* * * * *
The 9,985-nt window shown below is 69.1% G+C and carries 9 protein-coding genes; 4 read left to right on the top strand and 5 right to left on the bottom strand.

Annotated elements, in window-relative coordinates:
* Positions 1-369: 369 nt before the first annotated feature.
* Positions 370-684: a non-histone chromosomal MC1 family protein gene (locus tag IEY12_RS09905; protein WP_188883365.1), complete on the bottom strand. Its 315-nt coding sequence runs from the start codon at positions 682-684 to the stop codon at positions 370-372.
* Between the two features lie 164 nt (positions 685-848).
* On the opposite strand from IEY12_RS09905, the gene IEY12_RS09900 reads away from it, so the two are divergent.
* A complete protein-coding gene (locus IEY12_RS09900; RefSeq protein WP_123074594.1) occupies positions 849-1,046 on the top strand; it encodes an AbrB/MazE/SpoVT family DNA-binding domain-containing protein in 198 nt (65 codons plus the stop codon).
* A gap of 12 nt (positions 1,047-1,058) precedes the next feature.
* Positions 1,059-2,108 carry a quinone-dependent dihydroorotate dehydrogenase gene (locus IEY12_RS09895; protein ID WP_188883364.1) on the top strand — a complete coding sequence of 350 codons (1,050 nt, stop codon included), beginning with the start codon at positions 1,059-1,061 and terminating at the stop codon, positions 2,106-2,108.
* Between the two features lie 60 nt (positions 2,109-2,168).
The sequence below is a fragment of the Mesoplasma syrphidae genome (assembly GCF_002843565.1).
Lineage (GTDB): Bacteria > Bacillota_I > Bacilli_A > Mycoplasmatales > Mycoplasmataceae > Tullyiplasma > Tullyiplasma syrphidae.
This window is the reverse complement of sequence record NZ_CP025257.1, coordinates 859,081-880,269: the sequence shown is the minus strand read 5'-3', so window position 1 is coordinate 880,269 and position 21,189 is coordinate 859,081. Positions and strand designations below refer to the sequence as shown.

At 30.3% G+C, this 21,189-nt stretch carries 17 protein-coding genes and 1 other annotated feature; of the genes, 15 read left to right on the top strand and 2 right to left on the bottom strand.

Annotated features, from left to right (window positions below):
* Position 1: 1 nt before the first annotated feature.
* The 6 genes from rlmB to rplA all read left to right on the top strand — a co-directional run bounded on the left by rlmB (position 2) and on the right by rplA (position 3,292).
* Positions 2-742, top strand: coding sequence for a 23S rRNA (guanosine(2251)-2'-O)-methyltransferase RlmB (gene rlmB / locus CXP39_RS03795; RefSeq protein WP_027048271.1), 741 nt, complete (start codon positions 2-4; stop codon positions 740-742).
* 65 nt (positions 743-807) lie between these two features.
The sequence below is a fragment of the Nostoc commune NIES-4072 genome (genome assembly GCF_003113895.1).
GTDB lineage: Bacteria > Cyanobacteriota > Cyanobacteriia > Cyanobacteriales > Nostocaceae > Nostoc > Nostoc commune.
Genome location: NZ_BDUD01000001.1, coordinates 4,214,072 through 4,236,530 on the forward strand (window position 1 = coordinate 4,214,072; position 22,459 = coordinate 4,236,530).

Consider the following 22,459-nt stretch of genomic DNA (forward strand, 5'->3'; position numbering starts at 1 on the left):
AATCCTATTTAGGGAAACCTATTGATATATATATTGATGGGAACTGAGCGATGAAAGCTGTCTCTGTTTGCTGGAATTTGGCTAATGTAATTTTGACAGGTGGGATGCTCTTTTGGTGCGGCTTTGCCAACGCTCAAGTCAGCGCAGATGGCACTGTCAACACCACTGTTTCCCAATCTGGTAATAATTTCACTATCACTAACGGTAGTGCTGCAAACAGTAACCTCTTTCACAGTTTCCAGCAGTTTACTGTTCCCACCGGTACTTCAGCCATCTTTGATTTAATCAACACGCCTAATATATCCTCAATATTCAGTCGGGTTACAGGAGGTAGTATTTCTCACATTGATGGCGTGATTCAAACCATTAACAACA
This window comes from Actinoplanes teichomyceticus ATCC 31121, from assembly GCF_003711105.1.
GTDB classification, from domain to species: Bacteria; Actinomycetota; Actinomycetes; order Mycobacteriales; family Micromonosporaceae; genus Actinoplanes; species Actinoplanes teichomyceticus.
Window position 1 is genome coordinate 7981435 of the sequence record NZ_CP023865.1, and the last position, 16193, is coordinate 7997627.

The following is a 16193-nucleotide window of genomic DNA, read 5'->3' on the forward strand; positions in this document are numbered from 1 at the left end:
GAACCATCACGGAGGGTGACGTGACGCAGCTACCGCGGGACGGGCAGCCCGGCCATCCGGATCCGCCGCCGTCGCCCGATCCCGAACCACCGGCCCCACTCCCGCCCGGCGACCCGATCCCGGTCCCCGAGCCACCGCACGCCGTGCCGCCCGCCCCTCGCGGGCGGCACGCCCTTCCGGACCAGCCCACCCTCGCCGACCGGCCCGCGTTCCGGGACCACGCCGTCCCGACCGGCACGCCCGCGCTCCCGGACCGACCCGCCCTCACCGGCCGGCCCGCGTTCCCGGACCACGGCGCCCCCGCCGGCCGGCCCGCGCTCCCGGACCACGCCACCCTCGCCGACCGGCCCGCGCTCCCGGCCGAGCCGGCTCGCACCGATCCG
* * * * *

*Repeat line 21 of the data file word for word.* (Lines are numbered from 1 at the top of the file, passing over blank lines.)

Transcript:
GTDB lineage: Bacteria > Cyanobacteriota > Cyanobacteriia > Cyanobacteriales > Nostocaceae > Nostoc > Nostoc commune.